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Relationships are how you express them

At the recent VRM developers meeting, I posited an idea: Relationships only exist to the extent that we express them. Except for incidental relationships, every relationship that we care about manifests itself in our world in the form of expressions of that relationship. Consider a potential relationship between two people, Bob and Frank, walking down […]

Paradoxes need split personalities

One of my friends once said I was the most “up-tight laid-back guy” he knew. It’s true. On the same topic, I’ll often veer wildly from one side to the other depending on the context. I’ve found this flexibility can be useful when dealing with paradoxical situations. Tom Peter’s latest audio blog explores such a […]

VRM Process

Chris Carfi at The Social Customer Manifesto recently posted a thought provoking romp into the future of VRM: Accompanying this visual, he writes: So, the two big questions: Q1: Who controls the interactions between vendor and customer? Q2: Are the interactions focused on transactions or relationships? It’s important to note that the object of this […]

The Google Future

Robert X. Cringely paints an intriguing picture of our future… well, perhaps we should call it Google’s future, since they own it: Google will become our phone company, our cable company, our stereo system and our digital video recorder. Soon we won’t be able to live without Google, which will have marginalized the ISPs and […]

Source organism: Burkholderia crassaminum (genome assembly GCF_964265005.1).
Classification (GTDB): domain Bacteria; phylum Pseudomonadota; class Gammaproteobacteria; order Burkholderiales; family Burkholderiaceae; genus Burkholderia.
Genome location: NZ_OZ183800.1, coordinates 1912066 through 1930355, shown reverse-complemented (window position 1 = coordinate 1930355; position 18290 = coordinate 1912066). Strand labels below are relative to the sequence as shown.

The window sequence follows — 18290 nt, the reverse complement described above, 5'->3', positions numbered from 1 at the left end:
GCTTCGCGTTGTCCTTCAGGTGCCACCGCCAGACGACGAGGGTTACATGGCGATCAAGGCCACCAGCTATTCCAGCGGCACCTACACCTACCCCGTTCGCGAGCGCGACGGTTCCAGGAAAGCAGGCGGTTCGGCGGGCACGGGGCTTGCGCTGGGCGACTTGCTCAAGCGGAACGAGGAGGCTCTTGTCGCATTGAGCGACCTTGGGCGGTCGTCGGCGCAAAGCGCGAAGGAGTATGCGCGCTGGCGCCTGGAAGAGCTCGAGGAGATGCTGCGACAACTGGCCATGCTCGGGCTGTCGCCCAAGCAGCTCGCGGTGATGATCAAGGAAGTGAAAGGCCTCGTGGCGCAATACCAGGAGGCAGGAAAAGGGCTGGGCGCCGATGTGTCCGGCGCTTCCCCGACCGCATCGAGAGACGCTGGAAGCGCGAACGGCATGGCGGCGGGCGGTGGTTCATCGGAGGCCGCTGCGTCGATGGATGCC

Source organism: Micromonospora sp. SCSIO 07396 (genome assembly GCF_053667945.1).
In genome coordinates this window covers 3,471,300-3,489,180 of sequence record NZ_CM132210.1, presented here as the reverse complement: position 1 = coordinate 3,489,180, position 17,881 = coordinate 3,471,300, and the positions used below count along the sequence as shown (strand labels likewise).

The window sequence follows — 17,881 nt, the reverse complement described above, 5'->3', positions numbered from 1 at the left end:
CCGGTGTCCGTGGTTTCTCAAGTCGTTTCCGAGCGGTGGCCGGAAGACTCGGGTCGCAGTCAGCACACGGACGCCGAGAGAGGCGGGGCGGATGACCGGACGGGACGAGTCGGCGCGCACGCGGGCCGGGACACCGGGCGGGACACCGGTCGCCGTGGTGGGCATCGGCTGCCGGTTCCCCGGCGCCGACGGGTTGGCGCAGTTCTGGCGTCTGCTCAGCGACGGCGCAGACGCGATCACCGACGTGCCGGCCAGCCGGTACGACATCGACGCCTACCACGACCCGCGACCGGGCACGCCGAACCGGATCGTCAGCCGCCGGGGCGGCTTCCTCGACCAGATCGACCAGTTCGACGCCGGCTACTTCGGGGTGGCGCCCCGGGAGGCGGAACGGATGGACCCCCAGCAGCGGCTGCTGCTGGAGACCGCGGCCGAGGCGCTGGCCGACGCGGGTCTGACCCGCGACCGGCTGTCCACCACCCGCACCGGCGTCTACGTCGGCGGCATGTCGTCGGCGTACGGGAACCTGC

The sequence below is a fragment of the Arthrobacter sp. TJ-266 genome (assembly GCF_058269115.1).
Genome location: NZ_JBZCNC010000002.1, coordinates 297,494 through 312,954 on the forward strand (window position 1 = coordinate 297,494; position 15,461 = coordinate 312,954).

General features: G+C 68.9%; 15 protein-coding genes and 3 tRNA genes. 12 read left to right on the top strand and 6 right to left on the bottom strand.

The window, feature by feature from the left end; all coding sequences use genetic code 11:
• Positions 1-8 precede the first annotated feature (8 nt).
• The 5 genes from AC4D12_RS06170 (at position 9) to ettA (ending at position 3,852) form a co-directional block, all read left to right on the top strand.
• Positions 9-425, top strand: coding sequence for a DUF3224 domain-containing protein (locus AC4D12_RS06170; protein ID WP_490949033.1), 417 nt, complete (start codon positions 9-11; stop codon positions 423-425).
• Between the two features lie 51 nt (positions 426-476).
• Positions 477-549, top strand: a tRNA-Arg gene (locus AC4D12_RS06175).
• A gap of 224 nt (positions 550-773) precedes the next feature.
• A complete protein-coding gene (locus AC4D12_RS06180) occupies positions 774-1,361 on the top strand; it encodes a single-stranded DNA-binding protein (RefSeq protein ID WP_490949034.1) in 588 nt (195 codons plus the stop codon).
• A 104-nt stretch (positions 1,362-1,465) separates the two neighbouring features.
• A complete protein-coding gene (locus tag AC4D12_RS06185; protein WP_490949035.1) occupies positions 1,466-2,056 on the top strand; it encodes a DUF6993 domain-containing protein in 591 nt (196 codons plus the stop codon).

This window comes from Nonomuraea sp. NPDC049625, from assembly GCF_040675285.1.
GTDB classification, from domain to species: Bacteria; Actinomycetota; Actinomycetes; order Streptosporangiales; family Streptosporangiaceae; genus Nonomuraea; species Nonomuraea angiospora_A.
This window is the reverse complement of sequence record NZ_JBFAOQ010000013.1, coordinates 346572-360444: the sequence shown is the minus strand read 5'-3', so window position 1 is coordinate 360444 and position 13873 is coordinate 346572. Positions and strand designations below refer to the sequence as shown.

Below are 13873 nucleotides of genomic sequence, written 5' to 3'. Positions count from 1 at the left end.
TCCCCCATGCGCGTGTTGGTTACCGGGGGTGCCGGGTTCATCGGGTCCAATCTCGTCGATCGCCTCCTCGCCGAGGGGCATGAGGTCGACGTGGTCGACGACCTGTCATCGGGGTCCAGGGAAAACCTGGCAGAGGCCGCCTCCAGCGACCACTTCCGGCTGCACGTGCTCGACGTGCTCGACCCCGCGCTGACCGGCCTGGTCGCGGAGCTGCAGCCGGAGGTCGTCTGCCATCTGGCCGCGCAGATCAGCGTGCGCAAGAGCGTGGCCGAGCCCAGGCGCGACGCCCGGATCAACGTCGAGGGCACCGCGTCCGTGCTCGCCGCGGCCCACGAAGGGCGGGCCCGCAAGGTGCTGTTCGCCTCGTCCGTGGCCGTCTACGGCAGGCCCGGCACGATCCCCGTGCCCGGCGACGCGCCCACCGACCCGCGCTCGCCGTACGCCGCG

Pinocchio & Procedural Literacy

I love what Steve Yegge says here about designing great software. Here’s an excerpt (edited for brevity): I think the most important principle in all of software design is this: Systems should never reboot. If you design a system so that it never needs to reboot, then you will eventually, even if it’s by a […]

Apple iPhone, 911, GPS, and Apple’s walled garden

Doc Searls recently posted from CES with a complaint about the iPhone’s lack of GPS support: My own first question was “Where’s the GPS?” Absence of that would be a deal-killer for me. Well, good news and bad news. Since 2005, all cell phones have had to support a location based functionality for calls to […]

Long tail of the atom business

So, while many of our compatriots are out blogging CES, I came across this video from Cornell’s Fab@Home project, on Slashdot: holy_calamity writes “Two Carnegie Mellon researchers have designed an open source 3D printer that costs just $2,400. The self-assembly kit is part of what they call the Fab@Home project — they hope it will […]